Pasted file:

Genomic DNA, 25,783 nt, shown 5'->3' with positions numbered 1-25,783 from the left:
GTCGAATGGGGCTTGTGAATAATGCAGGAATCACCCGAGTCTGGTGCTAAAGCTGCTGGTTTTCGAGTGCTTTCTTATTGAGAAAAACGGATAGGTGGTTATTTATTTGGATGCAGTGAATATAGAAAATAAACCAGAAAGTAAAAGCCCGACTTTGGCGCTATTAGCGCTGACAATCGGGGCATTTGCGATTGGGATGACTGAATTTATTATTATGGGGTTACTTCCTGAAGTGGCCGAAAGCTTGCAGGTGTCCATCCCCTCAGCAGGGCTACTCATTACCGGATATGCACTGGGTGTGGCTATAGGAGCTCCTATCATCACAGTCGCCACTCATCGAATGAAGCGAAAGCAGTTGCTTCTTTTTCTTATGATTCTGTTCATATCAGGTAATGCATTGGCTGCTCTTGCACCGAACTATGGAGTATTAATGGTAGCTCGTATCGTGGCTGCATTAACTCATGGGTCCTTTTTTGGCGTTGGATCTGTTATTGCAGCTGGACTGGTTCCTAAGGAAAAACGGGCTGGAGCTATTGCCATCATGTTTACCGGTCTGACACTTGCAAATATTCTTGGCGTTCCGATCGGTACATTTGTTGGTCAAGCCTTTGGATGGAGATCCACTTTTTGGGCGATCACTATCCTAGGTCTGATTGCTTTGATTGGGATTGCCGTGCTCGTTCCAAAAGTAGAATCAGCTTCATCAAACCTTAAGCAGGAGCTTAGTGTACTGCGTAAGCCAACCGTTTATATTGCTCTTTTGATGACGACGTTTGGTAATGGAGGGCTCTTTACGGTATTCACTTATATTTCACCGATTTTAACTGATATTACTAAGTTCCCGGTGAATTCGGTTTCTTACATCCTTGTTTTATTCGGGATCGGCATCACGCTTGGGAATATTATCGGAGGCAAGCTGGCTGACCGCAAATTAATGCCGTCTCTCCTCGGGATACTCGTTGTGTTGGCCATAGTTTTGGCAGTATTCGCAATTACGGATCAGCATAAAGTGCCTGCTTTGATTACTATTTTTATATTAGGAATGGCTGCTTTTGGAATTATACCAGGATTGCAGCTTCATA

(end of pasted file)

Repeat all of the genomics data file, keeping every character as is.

Genomic DNA, 25,783 nt, shown 5'->3' with positions numbered 1-25,783 from the left:
GTCGAATGGGGCTTGTGAATAATGCAGGAATCACCCGAGTCTGGTGCTAAAGCTGCTGGTTTTCGAGTGCTTTCTTATTGAGAAAAACGGATAGGTGGTTATTTATTTGGATGCAGTGAATATAGAAAATAAACCAGAAAGTAAAAGCCCGACTTTGGCGCTATTAGCGCTGACAATCGGGGCATTTGCGATTGGGATGACTGAATTTATTATTATGGGGTTACTTCCTGAAGTGGCCGAAAGCTTGCAGGTGTCCATCCCCTCAGCAGGGCTACTCATTACCGGATATGCACTGGGTGTGGCTATAGGAGCTCCTATCATCACAGTCGCCACTCATCGAATGAAGCGAAAGCAGTTGCTTCTTTTTCTTATGATTCTGTTCATATCAGGTAATGCATTGGCTGCTCTTGCACCGAACTATGGAGTATTAATGGTAGCTCGTATCGTGGCTGCATTAACTCATGGGTCCTTTTTTGGCGTTGGATCTGTTATTGCAGCTGGACTGGTTCCTAAGGAAAAACGGGCTGGAGCTATTGCCATCATGTTTACCGGTCTGACACTTGCAAATATTCTTGGCGTTCCGATCGGTACATTTGTTGGTCAAGCCTTTGGATGGAGATCCACTTTTTGGGCGATCACTATCCTAGGTCTGATTGCTTTGATTGGGATTGCCGTGCTCGTTCCAAAAGTAGAATCAGCTTCATCAAACCTTAAGCAGGAGCTTAGTGTACTGCGTAAGCCAACCGTTTATATTGCTCTTTTGATGACGACGTTTGGTAATGGAGGGCTCTTTACGGTATTCACTTATATTTCACCGATTTTAACTGATATTACTAAGTTCCCGGTGAATTCGGTTTCTTACATCCTTGTTTTATTCGGGATCGGCATCACGCTTGGGAATATTATCGGAGGCAAGCTGGCTGACCGCAAATTAATGCCGTCTCTCCTCGGGATACTCGTTGTGTTGGCCATAGTTTTGGCAGTATTCGCAATTACGGATCAGCATAAAGTGCCTGCTTTGATTACTATTTTTATATTAGGAATGGCTGCTTTTGGAATTATACCAGGATTGCAGCTTCATA